ISSN: 0973-7510

E-ISSN: 2581-690X

H.O. Ajoge1 , A.A. Ahmad1 and O.S. Olonitola1
1Department of Microbiology, Ahmadu Bello University, Zaria, Nigeria.
*Molecular Biology and Genetics Unit, Jawaharlal Nehru Centre for Adv. Sci. Research Jakkur (PO) Bangalore – 560 064, India.
J Pure Appl Microbiol. 2008;2(1):119-124
© The Author(s). 2008
Received: 11/01/2008 | Accepted: 09/03/2008 | Published: 30/04/2008

In a cross-sectional study undertaken to determine the relative spread of human immunodeficiency virus type I and II (HIV-1 and HIV-2) among pregnant women resident in Okene, Kogi state, Nigeria, it was discovered that HIV-1 is more prevalent: 2.83% for HIV-1 and none for HIV-2. The study population was randomly drawn from women attending antenatal clinics in Okene General Hospital. Blood specimens and personal data were obtained from one hundred and six women attending the clinics. The implication of this is that, at this prevalence of 2.83% between 89 to above 267 HIV positive infants are born in Okene per annum.  The distribution across age showed that HIV-1 spread is higher among the age group 20-29 years olds. This study has for the very first time, showed that HIV exist in Okene, and is the second time (over a time period of eleven years) that any study on HIV will ever be carried out in Okene. It thus provides a base line for further studies (including surveillance and interventions) on HIV spread in Okene.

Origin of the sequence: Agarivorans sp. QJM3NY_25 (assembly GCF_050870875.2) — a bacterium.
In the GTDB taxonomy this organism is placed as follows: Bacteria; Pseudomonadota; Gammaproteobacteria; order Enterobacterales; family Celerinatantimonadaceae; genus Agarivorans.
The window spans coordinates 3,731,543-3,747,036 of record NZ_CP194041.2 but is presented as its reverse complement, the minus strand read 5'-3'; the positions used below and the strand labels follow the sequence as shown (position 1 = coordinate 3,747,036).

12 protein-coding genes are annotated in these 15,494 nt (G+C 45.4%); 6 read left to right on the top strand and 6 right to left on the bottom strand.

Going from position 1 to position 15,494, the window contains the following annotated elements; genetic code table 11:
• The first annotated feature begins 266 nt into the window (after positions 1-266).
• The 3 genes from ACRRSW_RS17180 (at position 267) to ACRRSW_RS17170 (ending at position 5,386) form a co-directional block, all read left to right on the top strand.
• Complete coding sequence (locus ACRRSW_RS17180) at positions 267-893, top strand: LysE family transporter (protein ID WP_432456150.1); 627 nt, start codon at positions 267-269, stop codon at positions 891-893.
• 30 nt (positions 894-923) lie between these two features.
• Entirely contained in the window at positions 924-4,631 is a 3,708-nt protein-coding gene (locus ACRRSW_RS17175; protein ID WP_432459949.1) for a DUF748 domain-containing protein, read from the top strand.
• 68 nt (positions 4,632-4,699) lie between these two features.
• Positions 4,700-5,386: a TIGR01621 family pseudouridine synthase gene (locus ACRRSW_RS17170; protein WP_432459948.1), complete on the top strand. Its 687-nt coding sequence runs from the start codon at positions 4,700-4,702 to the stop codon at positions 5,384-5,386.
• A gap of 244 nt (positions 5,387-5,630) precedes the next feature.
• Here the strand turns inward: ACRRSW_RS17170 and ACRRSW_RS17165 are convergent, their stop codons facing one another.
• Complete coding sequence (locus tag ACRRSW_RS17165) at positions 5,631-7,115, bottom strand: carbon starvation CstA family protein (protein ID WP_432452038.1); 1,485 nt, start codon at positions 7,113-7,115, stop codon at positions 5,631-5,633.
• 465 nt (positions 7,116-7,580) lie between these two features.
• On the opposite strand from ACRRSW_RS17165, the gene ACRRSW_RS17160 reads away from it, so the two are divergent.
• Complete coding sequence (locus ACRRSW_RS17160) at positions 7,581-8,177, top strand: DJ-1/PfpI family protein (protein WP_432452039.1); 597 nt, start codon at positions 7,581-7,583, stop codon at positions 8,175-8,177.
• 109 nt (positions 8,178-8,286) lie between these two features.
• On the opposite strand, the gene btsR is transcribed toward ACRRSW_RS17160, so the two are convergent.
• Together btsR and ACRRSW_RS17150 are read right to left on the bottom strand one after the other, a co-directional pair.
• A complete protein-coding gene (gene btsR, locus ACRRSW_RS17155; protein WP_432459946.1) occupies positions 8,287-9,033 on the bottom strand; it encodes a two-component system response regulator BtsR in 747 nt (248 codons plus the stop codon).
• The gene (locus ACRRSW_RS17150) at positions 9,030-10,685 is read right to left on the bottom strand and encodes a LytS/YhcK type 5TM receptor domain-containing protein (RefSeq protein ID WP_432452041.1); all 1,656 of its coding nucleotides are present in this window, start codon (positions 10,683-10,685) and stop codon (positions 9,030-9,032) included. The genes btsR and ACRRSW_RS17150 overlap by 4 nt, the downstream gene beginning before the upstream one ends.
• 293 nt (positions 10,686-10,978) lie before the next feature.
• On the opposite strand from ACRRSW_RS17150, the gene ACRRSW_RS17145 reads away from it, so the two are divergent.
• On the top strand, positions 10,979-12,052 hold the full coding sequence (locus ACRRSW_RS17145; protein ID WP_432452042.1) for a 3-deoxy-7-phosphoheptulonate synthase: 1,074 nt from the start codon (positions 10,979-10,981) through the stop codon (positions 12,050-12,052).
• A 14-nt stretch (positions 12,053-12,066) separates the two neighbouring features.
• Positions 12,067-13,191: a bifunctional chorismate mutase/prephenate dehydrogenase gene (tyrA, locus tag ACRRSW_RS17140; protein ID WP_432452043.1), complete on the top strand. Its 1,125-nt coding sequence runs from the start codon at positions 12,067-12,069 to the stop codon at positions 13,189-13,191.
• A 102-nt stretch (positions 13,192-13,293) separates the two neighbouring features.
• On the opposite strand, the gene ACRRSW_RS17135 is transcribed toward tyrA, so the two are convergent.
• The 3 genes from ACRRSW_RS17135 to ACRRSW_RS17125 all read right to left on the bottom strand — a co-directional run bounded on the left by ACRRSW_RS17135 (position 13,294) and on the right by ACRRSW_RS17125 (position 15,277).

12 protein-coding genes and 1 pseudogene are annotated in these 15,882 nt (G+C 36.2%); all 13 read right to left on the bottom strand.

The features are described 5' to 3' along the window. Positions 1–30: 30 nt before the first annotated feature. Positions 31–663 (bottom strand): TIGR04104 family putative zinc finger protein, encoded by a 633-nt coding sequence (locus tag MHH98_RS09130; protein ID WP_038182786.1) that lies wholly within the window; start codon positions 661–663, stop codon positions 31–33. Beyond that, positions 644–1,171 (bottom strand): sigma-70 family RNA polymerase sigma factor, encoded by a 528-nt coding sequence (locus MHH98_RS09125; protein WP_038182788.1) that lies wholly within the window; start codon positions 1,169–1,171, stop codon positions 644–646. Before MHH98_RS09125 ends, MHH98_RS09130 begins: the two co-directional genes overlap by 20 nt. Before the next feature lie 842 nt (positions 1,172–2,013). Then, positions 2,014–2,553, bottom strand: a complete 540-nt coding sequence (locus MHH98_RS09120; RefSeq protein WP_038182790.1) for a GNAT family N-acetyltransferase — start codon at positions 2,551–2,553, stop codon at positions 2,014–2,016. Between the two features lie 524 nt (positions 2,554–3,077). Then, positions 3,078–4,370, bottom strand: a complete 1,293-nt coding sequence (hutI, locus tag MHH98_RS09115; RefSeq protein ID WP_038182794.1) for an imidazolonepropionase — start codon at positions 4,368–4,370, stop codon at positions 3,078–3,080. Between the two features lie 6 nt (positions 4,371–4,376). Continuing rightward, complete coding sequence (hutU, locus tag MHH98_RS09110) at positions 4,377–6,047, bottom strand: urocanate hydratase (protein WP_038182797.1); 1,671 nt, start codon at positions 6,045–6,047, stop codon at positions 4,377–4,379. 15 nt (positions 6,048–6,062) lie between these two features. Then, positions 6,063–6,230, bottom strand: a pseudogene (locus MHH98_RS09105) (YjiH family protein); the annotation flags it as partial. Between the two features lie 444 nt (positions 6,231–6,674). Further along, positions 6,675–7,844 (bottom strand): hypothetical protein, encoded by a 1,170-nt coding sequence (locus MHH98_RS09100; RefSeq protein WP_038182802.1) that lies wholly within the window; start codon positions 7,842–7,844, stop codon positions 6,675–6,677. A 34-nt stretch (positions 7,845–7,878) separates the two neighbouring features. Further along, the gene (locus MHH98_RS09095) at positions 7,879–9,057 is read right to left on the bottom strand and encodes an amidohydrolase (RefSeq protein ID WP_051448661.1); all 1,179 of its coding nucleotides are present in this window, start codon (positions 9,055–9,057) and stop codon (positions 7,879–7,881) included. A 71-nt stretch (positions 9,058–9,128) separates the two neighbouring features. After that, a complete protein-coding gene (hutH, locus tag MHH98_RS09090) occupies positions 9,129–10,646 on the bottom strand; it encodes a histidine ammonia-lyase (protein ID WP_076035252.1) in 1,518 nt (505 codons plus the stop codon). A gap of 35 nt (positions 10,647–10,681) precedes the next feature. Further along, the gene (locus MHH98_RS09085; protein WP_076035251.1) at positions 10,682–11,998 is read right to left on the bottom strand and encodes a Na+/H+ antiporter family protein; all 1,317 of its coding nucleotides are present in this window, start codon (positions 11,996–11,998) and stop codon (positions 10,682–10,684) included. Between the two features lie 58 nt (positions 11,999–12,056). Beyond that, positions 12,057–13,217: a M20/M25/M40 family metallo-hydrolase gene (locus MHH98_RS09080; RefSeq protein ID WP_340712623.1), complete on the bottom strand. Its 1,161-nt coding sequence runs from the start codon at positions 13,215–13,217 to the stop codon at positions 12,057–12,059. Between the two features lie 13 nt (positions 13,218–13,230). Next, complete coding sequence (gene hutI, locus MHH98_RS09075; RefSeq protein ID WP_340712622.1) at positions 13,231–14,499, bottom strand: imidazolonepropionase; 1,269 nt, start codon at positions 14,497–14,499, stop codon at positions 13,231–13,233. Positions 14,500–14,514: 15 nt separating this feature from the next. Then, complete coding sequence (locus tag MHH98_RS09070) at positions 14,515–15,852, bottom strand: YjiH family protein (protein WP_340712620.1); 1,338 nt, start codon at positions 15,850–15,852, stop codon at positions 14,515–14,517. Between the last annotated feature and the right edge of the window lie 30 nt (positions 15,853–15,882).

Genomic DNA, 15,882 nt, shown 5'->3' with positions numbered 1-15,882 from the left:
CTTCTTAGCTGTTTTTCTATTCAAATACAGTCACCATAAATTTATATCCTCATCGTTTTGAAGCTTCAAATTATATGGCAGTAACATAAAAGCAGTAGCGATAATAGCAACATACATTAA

AIDS, antenatal, pregnancy, seroprevalence, women

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© The Author(s) 2008. Open Access. This article is distributed under the terms of the Creative Commons Attribution 4.0 International License which permits unrestricted use, sharing, distribution, and reproduction in any medium, provided you give appropriate credit to the original author(s) and the source, provide a link to the Creative Commons license, and indicate if changes were made.